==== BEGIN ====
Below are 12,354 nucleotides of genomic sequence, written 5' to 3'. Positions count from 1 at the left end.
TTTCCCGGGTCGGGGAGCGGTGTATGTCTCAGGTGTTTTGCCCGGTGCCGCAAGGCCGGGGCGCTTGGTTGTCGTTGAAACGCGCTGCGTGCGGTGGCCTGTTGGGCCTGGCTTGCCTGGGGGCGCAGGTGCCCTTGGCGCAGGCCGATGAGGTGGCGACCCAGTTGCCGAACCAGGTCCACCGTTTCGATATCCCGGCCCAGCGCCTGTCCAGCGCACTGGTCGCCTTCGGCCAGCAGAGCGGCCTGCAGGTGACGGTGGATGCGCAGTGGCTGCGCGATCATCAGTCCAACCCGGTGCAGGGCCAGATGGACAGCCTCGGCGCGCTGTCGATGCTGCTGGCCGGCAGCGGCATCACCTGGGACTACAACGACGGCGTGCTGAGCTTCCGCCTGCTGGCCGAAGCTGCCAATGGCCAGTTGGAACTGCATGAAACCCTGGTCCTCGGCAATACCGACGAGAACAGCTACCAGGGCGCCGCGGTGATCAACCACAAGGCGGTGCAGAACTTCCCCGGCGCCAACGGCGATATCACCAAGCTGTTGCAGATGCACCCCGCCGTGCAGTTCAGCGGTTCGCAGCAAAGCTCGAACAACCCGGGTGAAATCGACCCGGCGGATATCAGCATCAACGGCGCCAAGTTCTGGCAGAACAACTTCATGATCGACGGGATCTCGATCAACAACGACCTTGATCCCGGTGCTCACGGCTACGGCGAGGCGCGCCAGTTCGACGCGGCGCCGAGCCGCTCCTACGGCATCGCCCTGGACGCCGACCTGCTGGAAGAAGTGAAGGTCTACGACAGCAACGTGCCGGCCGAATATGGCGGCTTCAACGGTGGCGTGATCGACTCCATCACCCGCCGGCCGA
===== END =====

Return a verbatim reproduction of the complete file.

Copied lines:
Below are 12,354 nucleotides of genomic sequence, written 5' to 3'. Positions count from 1 at the left end.
TTTCCCGGGTCGGGGAGCGGTGTATGTCTCAGGTGTTTTGCCCGGTGCCGCAAGGCCGGGGCGCTTGGTTGTCGTTGAAACGCGCTGCGTGCGGTGGCCTGTTGGGCCTGGCTTGCCTGGGGGCGCAGGTGCCCTTGGCGCAGGCCGATGAGGTGGCGACCCAGTTGCCGAACCAGGTCCACCGTTTCGATATCCCGGCCCAGCGCCTGTCCAGCGCACTGGTCGCCTTCGGCCAGCAGAGCGGCCTGCAGGTGACGGTGGATGCGCAGTGGCTGCGCGATCATCAGTCCAACCCGGTGCAGGGCCAGATGGACAGCCTCGGCGCGCTGTCGATGCTGCTGGCCGGCAGCGGCATCACCTGGGACTACAACGACGGCGTGCTGAGCTTCCGCCTGCTGGCCGAAGCTGCCAATGGCCAGTTGGAACTGCATGAAACCCTGGTCCTCGGCAATACCGACGAGAACAGCTACCAGGGCGCCGCGGTGATCAACCACAAGGCGGTGCAGAACTTCCCCGGCGCCAACGGCGATATCACCAAGCTGTTGCAGATGCACCCCGCCGTGCAGTTCAGCGGTTCGCAGCAAAGCTCGAACAACCCGGGTGAAATCGACCCGGCGGATATCAGCATCAACGGCGCCAAGTTCTGGCAGAACAACTTCATGATCGACGGGATCTCGATCAACAACGACCTTGATCCCGGTGCTCACGGCTACGGCGAGGCGCGCCAGTTCGACGCGGCGCCGAGCCGCTCCTACGGCATCGCCCTGGACGCCGACCTGCTGGAAGAAGTGAAGGTCTACGACAGCAACGTGCCGGCCGAATATGGCGGCTTCAACGGTGGCGTGATCGACTCCATCACCCGCCGGCCGA